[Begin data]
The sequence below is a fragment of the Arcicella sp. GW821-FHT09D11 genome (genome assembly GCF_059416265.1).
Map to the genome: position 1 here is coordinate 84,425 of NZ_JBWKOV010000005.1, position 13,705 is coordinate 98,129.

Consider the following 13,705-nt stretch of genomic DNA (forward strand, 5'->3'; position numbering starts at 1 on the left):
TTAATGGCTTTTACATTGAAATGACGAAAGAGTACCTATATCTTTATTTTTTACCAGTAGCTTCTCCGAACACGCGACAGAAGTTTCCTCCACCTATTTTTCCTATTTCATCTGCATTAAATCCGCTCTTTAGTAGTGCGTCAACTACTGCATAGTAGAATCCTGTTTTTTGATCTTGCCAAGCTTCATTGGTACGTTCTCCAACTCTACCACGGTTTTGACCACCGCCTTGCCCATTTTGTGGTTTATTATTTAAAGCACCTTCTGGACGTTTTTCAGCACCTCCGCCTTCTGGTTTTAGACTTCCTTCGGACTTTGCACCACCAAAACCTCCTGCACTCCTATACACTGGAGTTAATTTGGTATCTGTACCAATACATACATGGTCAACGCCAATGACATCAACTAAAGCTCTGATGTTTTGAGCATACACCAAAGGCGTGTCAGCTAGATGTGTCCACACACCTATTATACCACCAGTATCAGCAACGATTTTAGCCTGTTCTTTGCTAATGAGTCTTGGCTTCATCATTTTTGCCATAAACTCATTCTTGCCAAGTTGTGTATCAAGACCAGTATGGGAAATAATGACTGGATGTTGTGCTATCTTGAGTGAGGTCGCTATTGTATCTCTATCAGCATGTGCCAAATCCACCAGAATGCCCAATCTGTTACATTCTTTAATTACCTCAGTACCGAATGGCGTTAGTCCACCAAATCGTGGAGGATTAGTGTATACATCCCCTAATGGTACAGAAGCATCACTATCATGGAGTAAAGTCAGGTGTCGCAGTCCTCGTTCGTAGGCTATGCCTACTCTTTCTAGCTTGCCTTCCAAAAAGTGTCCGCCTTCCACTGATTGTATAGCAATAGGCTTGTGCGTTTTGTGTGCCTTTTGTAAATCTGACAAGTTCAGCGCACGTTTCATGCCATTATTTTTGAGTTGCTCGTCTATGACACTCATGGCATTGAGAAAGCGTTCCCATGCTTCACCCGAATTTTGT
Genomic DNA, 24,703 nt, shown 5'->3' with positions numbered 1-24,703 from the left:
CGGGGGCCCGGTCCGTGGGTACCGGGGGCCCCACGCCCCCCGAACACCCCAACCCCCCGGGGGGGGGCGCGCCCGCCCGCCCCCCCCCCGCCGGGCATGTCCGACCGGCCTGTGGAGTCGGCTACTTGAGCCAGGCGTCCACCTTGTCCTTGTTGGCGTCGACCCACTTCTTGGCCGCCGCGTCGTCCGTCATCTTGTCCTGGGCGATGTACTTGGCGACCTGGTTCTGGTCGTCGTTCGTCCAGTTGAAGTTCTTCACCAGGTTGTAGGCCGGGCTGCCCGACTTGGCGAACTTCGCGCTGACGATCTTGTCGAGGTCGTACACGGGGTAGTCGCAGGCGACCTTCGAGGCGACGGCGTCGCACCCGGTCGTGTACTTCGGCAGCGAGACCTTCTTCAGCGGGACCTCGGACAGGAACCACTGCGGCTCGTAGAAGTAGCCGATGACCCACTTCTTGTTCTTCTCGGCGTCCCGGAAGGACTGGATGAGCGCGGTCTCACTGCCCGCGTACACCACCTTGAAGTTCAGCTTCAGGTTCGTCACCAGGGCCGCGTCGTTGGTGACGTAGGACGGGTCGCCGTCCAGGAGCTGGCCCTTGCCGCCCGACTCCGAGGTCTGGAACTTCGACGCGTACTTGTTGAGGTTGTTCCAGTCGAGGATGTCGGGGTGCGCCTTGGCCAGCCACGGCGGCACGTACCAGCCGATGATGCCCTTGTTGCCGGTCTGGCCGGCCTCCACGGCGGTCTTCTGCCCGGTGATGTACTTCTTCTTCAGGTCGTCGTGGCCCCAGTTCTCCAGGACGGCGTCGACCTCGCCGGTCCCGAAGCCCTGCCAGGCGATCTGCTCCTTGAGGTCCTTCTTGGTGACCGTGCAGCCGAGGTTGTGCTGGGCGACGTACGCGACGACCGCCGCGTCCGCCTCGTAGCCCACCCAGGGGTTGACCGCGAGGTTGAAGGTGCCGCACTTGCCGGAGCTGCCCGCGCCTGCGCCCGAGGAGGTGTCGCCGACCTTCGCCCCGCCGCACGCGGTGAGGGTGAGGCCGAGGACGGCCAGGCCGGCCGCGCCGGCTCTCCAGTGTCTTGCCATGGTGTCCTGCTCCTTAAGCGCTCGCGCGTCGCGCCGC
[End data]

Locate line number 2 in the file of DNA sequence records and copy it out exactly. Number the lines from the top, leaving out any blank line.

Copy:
Map to the genome: position 1 here is coordinate 84,425 of NZ_JBWKOV010000005.1, position 13,705 is coordinate 98,129.